Bell began his professional life as a journalist. In 1941, he joined the staff of the New Leader magazine, where he became managing editor, and from 1948 to 1959, he was labor editor of Fortune magazine. For two years he also edited the bulletin of the Union for Democratic Action, a precursor to the postwar liberal anti-communist group, Americans for Democratic Action. He then shifted to a career in academia, beginning with a teaching position at the University of Chicago in the 1940s. However, his passion for journalism and editorial work persisted throughout his career. Bell served on the editorial boards of The American Scholar, Daedalus, The American Prospect, and the Newsletter of the Committee on Intellectual Correspondence at various points of his life. Perhaps most notably, in 1965, together with colleague Irving Kristol, Bell founded and edited Public Interest, a social policy journal. Bell left Public Interest over political differences with Kristol in 1982.

In 1959, Bell joined the sociology faculty at Columbia University, where he remained until 1969. While at Columbia, Bell earned a PhD in 1960 for his dissertation entitled, "The End of Ideology: On the Exhaustion of Political Ideas in the Fifties," which was immediately published for public consumption. During his time at Columbia, he also wrote Reforming of General Education (1968), which was commissioned by Dean Jacques Barzun as an overall guide for universities interested in providing a liberal arts education. In 1965, the American Academy of Arts and Sciences initiated the Commission on the Year 2000 to investigate structural changes in society that would have a long-term social impact; Bell served as the Commission's chairman.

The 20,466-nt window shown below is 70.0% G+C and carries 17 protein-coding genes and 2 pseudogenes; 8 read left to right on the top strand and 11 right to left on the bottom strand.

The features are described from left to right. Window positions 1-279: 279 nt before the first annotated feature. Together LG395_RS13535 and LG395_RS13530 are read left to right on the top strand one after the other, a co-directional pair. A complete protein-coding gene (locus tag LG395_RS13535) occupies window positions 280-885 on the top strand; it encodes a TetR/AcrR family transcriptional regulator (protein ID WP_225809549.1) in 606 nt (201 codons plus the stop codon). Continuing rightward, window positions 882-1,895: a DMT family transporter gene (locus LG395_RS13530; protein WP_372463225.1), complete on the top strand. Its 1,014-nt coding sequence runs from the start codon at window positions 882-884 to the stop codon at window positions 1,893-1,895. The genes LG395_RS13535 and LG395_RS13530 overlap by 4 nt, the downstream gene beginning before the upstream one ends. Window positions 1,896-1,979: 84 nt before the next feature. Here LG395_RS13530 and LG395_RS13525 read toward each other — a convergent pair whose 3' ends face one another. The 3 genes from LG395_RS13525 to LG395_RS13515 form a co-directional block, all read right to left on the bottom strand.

In 1969, Bell was invited to teach at Harvard University through an initiative begun by Dean McGeorge Bundy to bring broad intellectuals to Harvard. While Bell was at Harvard, he published two of his most notable works: The Coming of Post- Industrial Society (1973) and The Cultural Contradictions of Capitalism (1978), which were both ranked among the 100 most influential books since World War II by The Times Literary Supplement in London.

In addition to his writings and teaching, Bell participated in various government initiatives. During the 1950s, he worked with the Congress for Cultural Freedom, an anti-communist advocacy group that was later found to be sponsored by the CIA. He also served as a member of the President's Commission on Technology from 1964 to 1965, and, in 1979, as a member of the President's Commission on a National Agenda for the 1980s. Bell was also the visiting Pitt Professor of American History and Institutions at Cambridge University in 1987.